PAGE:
A Guide to Business Travel Tax Deductions
As Tax Day approaches, the hunt is on to find additional tax relief – especially for small business owners, entrepreneurs, consultants, and people with complex tax situations. Believe it or not, travel deductions offer a way to reduce your net earnings, but they come with a lot of caveats.
Defining Business Travel
First, be mindful of what you track as a business expense. The general rule for whether an expense is deductible is that it must be ‘ordinary and necessary’ to conduct business.
A necessary expense is one that is helpful and appropriate for your business. Whether an expense is ordinary and necessary depends on facts and circumstances, which vary based on your job role and industry.
So, if you are looking to deduct a shopping excursion for new attire to wear on an important business trip… You probably want to think twice as everyday clothing does not usually qualify as ordinary and necessary.
Using the ‘ordinary and necessary’ principle can help lead tax advisors to a correct decision—or at least a reasonable one, based on the facts and your individual financial circumstances.
Items that have the potential to be business travel deductions include:
- Air travel and pre-check
- Rental car
- Shipping of baggage or trade show material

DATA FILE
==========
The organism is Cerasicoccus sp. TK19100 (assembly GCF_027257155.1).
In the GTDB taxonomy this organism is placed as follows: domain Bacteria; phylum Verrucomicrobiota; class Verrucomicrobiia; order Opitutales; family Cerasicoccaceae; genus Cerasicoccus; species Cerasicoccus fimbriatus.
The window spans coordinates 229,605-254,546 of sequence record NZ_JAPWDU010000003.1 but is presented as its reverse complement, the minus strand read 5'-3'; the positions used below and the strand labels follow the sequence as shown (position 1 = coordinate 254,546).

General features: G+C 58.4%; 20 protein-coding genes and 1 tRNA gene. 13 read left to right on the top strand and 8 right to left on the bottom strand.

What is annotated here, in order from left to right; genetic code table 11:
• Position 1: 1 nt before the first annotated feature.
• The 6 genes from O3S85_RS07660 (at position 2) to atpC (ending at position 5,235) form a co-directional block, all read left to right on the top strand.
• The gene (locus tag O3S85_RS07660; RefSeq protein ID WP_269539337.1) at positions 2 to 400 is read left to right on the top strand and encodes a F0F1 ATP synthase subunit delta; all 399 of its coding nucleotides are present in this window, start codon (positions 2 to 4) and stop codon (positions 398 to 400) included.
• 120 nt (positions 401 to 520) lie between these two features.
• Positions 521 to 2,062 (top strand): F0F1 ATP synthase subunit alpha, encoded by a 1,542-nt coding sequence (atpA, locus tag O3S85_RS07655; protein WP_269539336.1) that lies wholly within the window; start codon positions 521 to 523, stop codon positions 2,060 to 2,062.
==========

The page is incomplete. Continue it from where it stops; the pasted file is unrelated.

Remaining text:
- Dry cleaning and laundry while on a business trip
- Fares for taxis, commuter bus, or transportation between:
- The airport or train station and your hotel
- The hotel and the work location
- Tips paid during your business excursion
- Business calls – fax, cell, or landline
- Using your personal car while on a business trip2
- Technology – computer rental or wireless fees
Best Practices for Business Travel
As a general rule, when traveling away from your place of business, keep records of all expenses incurred and any advances received and keep all receipts. Records should be kept in case a deduction is questioned.
Taxpayers can get confused as to whether certain travel expenses are deductible or not. As a taxpayer, your role is to properly report and track potentially deductible expenses associated with business travel for your tax advisor.
If this article has left you confused, don’t sweat it. When you use a tax advisor, you can rest assured all deductions are considered – from travel to everyday business expenses.
1: Instead of keeping records of your meal expenses and deducting the actual cost, you can generally use a standard meal allowance, which varies depending on where you travel. The deduction for business meals is generally limited to 50% of the non-reimbursed cost.
2: You can deduct actual expenses or the standard mileage rate, as well as business-related tolls and parking fees. If you rent a car, you can deduct only the business-use portion for the expenses.